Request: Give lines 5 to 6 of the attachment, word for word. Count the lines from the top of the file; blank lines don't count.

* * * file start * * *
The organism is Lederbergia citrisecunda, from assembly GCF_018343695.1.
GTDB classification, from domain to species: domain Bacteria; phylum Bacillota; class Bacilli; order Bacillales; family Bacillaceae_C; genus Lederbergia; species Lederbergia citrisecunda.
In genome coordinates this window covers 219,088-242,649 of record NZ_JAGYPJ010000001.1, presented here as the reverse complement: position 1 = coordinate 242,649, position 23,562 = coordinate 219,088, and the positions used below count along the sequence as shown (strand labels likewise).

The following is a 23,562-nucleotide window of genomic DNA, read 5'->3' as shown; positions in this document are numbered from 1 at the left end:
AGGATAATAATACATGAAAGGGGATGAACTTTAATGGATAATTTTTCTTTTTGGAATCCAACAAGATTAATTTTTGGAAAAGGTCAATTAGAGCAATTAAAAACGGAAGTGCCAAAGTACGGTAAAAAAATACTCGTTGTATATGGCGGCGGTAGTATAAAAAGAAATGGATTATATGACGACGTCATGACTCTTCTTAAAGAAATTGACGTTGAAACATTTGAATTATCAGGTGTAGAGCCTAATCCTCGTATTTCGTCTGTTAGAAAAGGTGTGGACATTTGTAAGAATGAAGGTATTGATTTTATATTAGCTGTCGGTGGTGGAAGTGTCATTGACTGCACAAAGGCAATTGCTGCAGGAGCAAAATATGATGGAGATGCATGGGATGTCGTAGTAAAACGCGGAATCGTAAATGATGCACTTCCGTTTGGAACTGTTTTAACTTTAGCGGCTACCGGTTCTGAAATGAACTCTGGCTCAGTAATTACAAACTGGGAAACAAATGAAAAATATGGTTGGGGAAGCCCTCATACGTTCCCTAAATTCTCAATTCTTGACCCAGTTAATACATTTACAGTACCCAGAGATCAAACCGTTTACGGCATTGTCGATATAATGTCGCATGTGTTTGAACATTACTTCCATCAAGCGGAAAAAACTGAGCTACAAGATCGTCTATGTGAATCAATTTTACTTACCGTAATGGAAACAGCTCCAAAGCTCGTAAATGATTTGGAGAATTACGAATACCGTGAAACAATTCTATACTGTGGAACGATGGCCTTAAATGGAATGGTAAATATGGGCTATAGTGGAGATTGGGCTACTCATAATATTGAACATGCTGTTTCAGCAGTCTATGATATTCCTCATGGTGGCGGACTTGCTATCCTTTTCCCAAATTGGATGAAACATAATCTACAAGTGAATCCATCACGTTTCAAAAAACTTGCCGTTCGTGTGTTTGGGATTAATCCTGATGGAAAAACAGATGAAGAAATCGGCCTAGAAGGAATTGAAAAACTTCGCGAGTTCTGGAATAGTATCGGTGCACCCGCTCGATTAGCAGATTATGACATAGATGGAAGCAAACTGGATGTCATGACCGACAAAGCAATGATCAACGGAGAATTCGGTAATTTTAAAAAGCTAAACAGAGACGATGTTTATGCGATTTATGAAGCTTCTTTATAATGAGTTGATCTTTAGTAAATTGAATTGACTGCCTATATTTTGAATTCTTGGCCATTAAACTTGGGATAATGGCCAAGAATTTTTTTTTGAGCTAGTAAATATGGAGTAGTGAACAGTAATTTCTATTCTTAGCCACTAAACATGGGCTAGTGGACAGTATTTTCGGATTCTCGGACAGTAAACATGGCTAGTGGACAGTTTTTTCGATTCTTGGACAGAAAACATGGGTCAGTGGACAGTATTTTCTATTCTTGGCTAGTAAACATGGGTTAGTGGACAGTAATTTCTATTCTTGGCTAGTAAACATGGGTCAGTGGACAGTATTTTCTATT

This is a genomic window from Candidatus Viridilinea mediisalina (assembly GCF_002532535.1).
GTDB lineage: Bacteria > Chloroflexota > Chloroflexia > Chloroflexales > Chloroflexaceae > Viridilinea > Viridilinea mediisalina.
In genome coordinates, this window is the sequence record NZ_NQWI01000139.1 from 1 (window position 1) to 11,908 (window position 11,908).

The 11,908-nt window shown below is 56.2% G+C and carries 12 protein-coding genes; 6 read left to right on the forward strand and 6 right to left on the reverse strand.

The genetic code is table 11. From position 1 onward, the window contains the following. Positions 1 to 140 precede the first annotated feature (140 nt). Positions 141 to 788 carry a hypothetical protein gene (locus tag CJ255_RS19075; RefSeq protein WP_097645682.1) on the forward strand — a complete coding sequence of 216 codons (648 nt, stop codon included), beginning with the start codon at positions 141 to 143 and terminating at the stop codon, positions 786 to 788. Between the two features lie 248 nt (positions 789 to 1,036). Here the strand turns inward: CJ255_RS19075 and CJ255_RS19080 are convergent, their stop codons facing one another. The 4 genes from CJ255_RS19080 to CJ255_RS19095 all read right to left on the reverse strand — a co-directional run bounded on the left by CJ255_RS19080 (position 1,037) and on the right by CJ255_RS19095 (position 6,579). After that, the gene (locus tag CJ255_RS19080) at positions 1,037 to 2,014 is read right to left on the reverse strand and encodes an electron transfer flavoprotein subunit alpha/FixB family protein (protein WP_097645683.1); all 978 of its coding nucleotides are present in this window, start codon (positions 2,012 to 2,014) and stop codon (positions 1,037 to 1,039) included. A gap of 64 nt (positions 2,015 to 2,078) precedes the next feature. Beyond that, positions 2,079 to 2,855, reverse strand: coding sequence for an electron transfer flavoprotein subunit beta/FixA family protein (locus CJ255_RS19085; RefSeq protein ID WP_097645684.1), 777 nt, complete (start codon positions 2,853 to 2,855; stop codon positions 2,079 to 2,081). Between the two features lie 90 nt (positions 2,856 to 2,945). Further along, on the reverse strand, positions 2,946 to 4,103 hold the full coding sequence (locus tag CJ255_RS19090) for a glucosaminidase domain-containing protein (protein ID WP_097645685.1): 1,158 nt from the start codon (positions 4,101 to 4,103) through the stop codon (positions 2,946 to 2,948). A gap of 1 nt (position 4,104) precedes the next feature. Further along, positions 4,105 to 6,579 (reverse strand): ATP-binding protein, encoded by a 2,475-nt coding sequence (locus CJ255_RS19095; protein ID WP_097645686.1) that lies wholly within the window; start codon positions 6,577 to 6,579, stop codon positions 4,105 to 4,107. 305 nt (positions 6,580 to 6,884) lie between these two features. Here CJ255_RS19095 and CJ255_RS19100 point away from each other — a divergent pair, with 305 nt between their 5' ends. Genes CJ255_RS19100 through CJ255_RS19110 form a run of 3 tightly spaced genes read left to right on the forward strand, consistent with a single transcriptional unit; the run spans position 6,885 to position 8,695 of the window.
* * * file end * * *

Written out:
AGGATAATAATACATGAAAGGGGATGAACTTTAATGGATAATTTTTCTTTTTGGAATCCAACAAGATTAATTTTTGGAAAAGGTCAATTAGAGCAATTAAAAACGGAAGTGCCAAAGTACGGTAAAAAAATACTCGTTGTATATGGCGGCGGTAGTATAAAAAGAAATGGATTATATGACGACGTCATGACTCTTCTTAAAGAAATTGACGTTGAAACATTTGAATTATCAGGTGTAGAGCCTAATCCTCGTATTTCGTCTGTTAGAAAAGGTGTGGACATTTGTAAGAATGAAGGTATTGATTTTATATTAGCTGTCGGTGGTGGAAGTGTCATTGACTGCACAAAGGCAATTGCTGCAGGAGCAAAATATGATGGAGATGCATGGGATGTCGTAGTAAAACGCGGAATCGTAAATGATGCACTTCCGTTTGGAACTGTTTTAACTTTAGCGGCTACCGGTTCTGAAATGAACTCTGGCTCAGTAATTACAAACTGGGAAACAAATGAAAAATATGGTTGGGGAAGCCCTCATACGTTCCCTAAATTCTCAATTCTTGACCCAGTTAATACATTTACAGTACCCAGAGATCAAACCGTTTACGGCATTGTCGATATAATGTCGCATGTGTTTGAACATTACTTCCATCAAGCGGAAAAAACTGAGCTACAAGATCGTCTATGTGAATCAATTTTACTTACCGTAATGGAAACAGCTCCAAAGCTCGTAAATGATTTGGAGAATTACGAATACCGTGAAACAATTCTATACTGTGGAACGATGGCCTTAAATGGAATGGTAAATATGGGCTATAGTGGAGATTGGGCTACTCATAATATTGAACATGCTGTTTCAGCAGTCTATGATATTCCTCATGGTGGCGGACTTGCTATCCTTTTCCCAAATTGGATGAAACATAATCTACAAGTGAATCCATCACGTTTCAAAAAACTTGCCGTTCGTGTGTTTGGGATTAATCCTGATGGAAAAACAGATGAAGAAATCGGCCTAGAAGGAATTGAAAAACTTCGCGAGTTCTGGAATAGTATCGGTGCACCCGCTCGATTAGCAGATTATGACATAGATGGAAGCAAACTGGATGTCATGACCGACAAAGCAATGATCAACGGAGAATTCGGTAATTTTAAAAAGCTAAACAGAGACGATGTTTATGCGATTTATGAAGCTTCTTTATAATGAGTTGATCTTTAGTAAATTGAATTGACTGCCTATATTTTGAATTCTTGGCCATTAAACTTGGGATAATGGCCAAGAATTTTTTTTTGAGCTAGTAAATATGGAGTAGTGAACAGTAATTTCTATTCTTAGCCACTAAACATGGGCTAGTGGACAGTATTTTCGGATTCTCGGACAGTAAACATGGCTAGTGGACAGTTTTTTCGATTCTTGGACAGAAAACATGGGTCAGTGGACAGTATTTTCTATTCTTGGCTAGTAAACATGGGTTAGTGGACAGTAATTTCTATTCTTGGCTAGTAAACATGGGTCAGTGGACAGTATTTTCTATT

This is a genomic window from Candidatus Viridilinea mediisalina (assembly GCF_002532535.1).